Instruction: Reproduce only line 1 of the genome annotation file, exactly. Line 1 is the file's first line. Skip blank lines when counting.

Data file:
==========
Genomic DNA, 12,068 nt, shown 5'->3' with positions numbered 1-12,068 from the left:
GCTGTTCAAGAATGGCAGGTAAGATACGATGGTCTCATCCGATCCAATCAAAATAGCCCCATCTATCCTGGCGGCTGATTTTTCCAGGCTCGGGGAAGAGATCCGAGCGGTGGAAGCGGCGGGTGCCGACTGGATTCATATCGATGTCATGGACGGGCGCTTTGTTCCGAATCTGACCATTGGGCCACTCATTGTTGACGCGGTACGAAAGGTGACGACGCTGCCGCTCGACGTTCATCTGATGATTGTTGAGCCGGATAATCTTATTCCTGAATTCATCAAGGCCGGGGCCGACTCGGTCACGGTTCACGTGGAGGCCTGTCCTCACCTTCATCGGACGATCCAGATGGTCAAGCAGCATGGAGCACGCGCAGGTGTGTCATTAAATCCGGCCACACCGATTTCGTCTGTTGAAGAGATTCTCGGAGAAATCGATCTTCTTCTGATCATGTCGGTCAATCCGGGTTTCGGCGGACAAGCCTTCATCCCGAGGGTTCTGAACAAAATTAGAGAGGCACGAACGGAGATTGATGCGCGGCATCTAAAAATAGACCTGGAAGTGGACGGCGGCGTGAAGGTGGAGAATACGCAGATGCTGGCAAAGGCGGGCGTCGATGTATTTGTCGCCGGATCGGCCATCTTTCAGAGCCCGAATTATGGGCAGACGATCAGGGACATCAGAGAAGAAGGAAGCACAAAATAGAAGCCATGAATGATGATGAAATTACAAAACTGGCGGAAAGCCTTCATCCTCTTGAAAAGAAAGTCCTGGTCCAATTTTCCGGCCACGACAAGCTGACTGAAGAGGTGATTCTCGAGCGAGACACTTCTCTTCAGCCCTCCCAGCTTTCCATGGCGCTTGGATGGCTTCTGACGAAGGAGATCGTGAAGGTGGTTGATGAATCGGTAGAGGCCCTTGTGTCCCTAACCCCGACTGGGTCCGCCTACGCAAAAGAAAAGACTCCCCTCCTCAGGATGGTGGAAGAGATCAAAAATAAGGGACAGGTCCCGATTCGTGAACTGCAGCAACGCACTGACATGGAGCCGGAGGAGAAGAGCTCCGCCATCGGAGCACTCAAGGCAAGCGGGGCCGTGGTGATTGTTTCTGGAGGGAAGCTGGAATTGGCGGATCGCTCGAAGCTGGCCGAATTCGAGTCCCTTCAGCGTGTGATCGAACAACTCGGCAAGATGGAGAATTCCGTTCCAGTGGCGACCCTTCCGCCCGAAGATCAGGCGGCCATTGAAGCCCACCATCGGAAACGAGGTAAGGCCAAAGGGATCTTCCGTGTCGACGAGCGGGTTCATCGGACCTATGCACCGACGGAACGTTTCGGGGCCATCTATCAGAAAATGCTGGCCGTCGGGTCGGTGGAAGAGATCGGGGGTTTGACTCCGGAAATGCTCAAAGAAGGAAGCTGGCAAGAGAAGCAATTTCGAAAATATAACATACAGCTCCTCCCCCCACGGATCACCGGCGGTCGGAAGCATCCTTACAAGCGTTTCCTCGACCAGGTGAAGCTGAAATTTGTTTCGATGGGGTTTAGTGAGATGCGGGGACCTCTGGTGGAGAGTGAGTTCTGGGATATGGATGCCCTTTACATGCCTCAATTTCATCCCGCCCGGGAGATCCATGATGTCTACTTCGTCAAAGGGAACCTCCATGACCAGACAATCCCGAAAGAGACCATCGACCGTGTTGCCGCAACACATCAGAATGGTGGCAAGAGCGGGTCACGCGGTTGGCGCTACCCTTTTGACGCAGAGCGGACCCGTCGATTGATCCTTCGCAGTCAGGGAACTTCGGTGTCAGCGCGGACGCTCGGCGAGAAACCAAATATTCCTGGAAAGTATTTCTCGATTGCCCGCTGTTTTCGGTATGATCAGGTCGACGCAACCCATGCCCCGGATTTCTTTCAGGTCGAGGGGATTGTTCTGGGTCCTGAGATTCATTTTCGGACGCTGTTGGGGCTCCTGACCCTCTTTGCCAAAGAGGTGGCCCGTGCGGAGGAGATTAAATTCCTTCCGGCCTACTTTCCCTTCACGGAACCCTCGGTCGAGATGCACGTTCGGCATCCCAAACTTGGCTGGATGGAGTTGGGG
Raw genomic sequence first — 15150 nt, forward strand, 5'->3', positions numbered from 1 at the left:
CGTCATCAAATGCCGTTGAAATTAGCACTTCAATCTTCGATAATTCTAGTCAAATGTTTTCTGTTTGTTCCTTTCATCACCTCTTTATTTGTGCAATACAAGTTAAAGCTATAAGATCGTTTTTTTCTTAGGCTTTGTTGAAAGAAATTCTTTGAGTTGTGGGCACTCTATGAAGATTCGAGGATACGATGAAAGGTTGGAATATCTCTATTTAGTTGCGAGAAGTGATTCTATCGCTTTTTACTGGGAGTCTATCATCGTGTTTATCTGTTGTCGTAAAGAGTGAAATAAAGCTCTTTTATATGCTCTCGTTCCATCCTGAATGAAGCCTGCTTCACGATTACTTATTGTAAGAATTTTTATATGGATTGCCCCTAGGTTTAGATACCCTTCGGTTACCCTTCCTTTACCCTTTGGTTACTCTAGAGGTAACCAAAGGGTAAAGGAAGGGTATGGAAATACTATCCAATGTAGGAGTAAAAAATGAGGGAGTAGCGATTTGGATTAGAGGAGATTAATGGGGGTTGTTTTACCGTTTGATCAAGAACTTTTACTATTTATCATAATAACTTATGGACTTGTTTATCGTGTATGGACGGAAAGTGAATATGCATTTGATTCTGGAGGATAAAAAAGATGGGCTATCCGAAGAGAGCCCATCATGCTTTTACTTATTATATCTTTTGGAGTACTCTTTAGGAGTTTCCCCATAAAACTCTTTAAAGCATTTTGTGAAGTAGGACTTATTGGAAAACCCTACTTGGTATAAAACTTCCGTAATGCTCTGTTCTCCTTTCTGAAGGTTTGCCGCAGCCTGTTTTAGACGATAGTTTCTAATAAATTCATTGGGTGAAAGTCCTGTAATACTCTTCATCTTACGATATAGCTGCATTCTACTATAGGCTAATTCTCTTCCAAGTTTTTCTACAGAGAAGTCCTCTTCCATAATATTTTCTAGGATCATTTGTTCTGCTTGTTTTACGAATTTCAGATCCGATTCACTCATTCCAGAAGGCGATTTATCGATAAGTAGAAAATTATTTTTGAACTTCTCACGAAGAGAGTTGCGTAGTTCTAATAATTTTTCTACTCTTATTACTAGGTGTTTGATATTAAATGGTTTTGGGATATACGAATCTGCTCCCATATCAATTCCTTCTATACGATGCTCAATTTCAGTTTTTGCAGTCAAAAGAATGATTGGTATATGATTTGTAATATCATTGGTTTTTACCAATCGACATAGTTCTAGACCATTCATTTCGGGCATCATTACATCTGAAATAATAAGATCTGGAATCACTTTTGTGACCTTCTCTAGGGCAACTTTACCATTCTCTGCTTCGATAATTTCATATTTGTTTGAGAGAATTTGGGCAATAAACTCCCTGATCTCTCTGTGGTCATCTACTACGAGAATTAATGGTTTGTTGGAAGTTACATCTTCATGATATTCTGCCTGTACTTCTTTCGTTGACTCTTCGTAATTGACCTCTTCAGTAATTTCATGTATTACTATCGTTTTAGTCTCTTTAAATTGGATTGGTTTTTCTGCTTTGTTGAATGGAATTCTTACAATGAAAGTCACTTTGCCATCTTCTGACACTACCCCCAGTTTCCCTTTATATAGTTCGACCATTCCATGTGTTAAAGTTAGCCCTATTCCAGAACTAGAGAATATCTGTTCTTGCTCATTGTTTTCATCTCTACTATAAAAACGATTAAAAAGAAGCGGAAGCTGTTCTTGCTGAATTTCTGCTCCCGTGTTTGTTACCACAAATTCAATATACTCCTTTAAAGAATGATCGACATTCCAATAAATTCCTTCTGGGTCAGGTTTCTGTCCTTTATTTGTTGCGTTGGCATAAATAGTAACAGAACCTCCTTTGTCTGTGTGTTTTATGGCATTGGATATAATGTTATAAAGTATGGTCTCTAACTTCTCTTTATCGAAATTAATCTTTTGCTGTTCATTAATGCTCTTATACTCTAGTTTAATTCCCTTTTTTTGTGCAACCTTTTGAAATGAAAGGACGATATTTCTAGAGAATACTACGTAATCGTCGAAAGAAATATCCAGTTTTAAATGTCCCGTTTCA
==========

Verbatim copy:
Genomic DNA, 12,068 nt, shown 5'->3' with positions numbered 1-12,068 from the left: